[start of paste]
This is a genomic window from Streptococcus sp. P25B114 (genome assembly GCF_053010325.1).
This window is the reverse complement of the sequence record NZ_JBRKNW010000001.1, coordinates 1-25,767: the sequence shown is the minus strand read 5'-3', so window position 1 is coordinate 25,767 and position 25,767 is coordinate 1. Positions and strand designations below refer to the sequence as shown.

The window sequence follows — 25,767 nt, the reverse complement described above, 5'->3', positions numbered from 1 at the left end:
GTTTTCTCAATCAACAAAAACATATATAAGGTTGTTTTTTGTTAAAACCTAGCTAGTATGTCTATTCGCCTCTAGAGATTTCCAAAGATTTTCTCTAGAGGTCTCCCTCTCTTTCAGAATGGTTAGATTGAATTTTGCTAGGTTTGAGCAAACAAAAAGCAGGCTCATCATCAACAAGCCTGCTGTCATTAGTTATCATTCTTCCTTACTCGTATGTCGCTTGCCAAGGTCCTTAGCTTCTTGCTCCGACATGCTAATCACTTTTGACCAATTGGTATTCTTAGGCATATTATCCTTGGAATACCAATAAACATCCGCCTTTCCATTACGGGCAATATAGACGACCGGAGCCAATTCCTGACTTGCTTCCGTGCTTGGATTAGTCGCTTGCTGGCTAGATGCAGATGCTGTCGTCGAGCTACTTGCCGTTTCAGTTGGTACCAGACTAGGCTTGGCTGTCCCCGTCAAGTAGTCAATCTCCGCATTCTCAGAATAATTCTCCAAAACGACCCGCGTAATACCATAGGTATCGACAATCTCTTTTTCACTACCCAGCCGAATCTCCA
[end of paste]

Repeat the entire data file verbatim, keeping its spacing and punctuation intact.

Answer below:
This is a genomic window from Streptococcus sp. P25B114 (genome assembly GCF_053010325.1).
This window is the reverse complement of the sequence record NZ_JBRKNW010000001.1, coordinates 1-25,767: the sequence shown is the minus strand read 5'-3', so window position 1 is coordinate 25,767 and position 25,767 is coordinate 1. Positions and strand designations below refer to the sequence as shown.

The window sequence follows — 25,767 nt, the reverse complement described above, 5'->3', positions numbered from 1 at the left end:
GTTTTCTCAATCAACAAAAACATATATAAGGTTGTTTTTTGTTAAAACCTAGCTAGTATGTCTATTCGCCTCTAGAGATTTCCAAAGATTTTCTCTAGAGGTCTCCCTCTCTTTCAGAATGGTTAGATTGAATTTTGCTAGGTTTGAGCAAACAAAAAGCAGGCTCATCATCAACAAGCCTGCTGTCATTAGTTATCATTCTTCCTTACTCGTATGTCGCTTGCCAAGGTCCTTAGCTTCTTGCTCCGACATGCTAATCACTTTTGACCAATTGGTATTCTTAGGCATATTATCCTTGGAATACCAATAAACATCCGCCTTTCCATTACGGGCAATATAGACGACCGGAGCCAATTCCTGACTTGCTTCCGTGCTTGGATTAGTCGCTTGCTGGCTAGATGCAGATGCTGTCGTCGAGCTACTTGCCGTTTCAGTTGGTACCAGACTAGGCTTGGCTGTCCCCGTCAAGTAGTCAATCTCCGCATTCTCAGAATAATTCTCCAAAACGACCCGCGTAATACCATAGGTATCGACAATCTCTTTTTCACTACCCAGCCGAATCTCCA